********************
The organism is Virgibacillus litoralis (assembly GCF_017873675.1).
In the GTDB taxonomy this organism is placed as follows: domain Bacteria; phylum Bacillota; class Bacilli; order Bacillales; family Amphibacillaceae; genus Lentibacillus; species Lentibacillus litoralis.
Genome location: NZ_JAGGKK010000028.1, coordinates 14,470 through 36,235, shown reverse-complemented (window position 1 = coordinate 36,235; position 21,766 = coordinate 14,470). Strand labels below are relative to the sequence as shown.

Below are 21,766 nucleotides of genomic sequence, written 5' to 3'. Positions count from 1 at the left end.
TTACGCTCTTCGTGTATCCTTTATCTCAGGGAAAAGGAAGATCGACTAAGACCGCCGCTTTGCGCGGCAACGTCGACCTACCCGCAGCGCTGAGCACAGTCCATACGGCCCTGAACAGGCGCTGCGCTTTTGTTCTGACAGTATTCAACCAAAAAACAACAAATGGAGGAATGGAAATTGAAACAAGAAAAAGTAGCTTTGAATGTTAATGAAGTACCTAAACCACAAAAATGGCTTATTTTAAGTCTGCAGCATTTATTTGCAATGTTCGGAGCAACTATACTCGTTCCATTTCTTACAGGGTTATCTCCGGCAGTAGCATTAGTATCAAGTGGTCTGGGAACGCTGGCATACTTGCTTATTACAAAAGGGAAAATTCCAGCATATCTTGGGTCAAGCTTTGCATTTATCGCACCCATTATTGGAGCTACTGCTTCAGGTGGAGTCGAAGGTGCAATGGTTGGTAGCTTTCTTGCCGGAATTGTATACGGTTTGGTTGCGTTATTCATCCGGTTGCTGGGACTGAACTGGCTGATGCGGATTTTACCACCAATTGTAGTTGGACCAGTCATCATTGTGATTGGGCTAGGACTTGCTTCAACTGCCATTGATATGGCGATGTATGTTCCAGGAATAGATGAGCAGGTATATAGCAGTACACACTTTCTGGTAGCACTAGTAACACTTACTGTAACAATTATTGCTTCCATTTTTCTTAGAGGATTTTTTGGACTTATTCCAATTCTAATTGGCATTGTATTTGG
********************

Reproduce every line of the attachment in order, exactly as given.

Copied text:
The organism is Virgibacillus litoralis (assembly GCF_017873675.1).
In the GTDB taxonomy this organism is placed as follows: domain Bacteria; phylum Bacillota; class Bacilli; order Bacillales; family Amphibacillaceae; genus Lentibacillus; species Lentibacillus litoralis.
Genome location: NZ_JAGGKK010000028.1, coordinates 14,470 through 36,235, shown reverse-complemented (window position 1 = coordinate 36,235; position 21,766 = coordinate 14,470). Strand labels below are relative to the sequence as shown.

Below are 21,766 nucleotides of genomic sequence, written 5' to 3'. Positions count from 1 at the left end.
TTACGCTCTTCGTGTATCCTTTATCTCAGGGAAAAGGAAGATCGACTAAGACCGCCGCTTTGCGCGGCAACGTCGACCTACCCGCAGCGCTGAGCACAGTCCATACGGCCCTGAACAGGCGCTGCGCTTTTGTTCTGACAGTATTCAACCAAAAAACAACAAATGGAGGAATGGAAATTGAAACAAGAAAAAGTAGCTTTGAATGTTAATGAAGTACCTAAACCACAAAAATGGCTTATTTTAAGTCTGCAGCATTTATTTGCAATGTTCGGAGCAACTATACTCGTTCCATTTCTTACAGGGTTATCTCCGGCAGTAGCATTAGTATCAAGTGGTCTGGGAACGCTGGCATACTTGCTTATTACAAAAGGGAAAATTCCAGCATATCTTGGGTCAAGCTTTGCATTTATCGCACCCATTATTGGAGCTACTGCTTCAGGTGGAGTCGAAGGTGCAATGGTTGGTAGCTTTCTTGCCGGAATTGTATACGGTTTGGTTGCGTTATTCATCCGGTTGCTGGGACTGAACTGGCTGATGCGGATTTTACCACCAATTGTAGTTGGACCAGTCATCATTGTGATTGGGCTAGGACTTGCTTCAACTGCCATTGATATGGCGATGTATGTTCCAGGAATAGATGAGCAGGTATATAGCAGTACACACTTTCTGGTAGCACTAGTAACACTTACTGTAACAATTATTGCTTCCATTTTTCTTAGAGGATTTTTTGGACTTATTCCAATTCTAATTGGCATTGTATTTGG